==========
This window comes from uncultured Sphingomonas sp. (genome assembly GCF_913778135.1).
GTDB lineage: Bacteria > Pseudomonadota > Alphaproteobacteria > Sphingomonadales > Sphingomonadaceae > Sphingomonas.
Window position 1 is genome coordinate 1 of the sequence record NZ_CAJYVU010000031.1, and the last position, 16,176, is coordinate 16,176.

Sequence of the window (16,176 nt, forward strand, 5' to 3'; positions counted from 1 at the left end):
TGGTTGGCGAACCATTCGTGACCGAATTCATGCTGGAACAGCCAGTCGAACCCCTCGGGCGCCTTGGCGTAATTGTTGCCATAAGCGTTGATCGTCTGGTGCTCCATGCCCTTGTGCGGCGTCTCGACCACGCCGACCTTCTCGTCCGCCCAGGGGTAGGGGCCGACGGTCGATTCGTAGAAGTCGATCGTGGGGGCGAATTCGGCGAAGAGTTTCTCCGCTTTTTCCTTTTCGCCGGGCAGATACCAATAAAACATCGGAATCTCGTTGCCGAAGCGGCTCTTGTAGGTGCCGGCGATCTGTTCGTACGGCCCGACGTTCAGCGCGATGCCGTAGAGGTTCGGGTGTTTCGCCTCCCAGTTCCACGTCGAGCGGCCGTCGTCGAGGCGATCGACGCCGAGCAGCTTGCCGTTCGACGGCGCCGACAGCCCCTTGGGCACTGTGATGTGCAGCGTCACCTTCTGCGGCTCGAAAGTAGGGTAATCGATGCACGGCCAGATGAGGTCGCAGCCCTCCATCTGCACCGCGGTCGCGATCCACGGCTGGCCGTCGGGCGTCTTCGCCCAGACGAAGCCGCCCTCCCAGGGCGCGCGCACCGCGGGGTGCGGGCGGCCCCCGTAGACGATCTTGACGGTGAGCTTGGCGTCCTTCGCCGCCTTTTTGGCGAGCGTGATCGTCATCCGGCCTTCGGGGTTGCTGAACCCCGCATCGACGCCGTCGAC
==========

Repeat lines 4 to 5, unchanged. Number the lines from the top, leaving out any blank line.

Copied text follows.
Sequence of the window (16,176 nt, forward strand, 5' to 3'; positions counted from 1 at the left end):
TGGTTGGCGAACCATTCGTGACCGAATTCATGCTGGAACAGCCAGTCGAACCCCTCGGGCGCCTTGGCGTAATTGTTGCCATAAGCGTTGATCGTCTGGTGCTCCATGCCCTTGTGCGGCGTCTCGACCACGCCGACCTTCTCGTCCGCCCAGGGGTAGGGGCCGACGGTCGATTCGTAGAAGTCGATCGTGGGGGCGAATTCGGCGAAGAGTTTCTCCGCTTTTTCCTTTTCGCCGGGCAGATACCAATAAAACATCGGAATCTCGTTGCCGAAGCGGCTCTTGTAGGTGCCGGCGATCTGTTCGTACGGCCCGACGTTCAGCGCGATGCCGTAGAGGTTCGGGTGTTTCGCCTCCCAGTTCCACGTCGAGCGGCCGTCGTCGAGGCGATCGACGCCGAGCAGCTTGCCGTTCGACGGCGCCGACAGCCCCTTGGGCACTGTGATGTGCAGCGTCACCTTCTGCGGCTCGAAAGTAGGGTAATCGATGCACGGCCAGATGAGGTCGCAGCCCTCCATCTGCACCGCGGTCGCGATCCACGGCTGGCCGTCGGGCGTCTTCGCCCAGACGAAGCCGCCCTCCCAGGGCGCGCGCACCGCGGGGTGCGGGCGGCCCCCGTAGACGATCTTGACGGTGAGCTTGGCGTCCTTCGCCGCCTTTTTGGCGAGCGTGATCGTCATCCGGCCTTCGGGGTTGCTGAACCCCGCATCGACGCCGTCGAC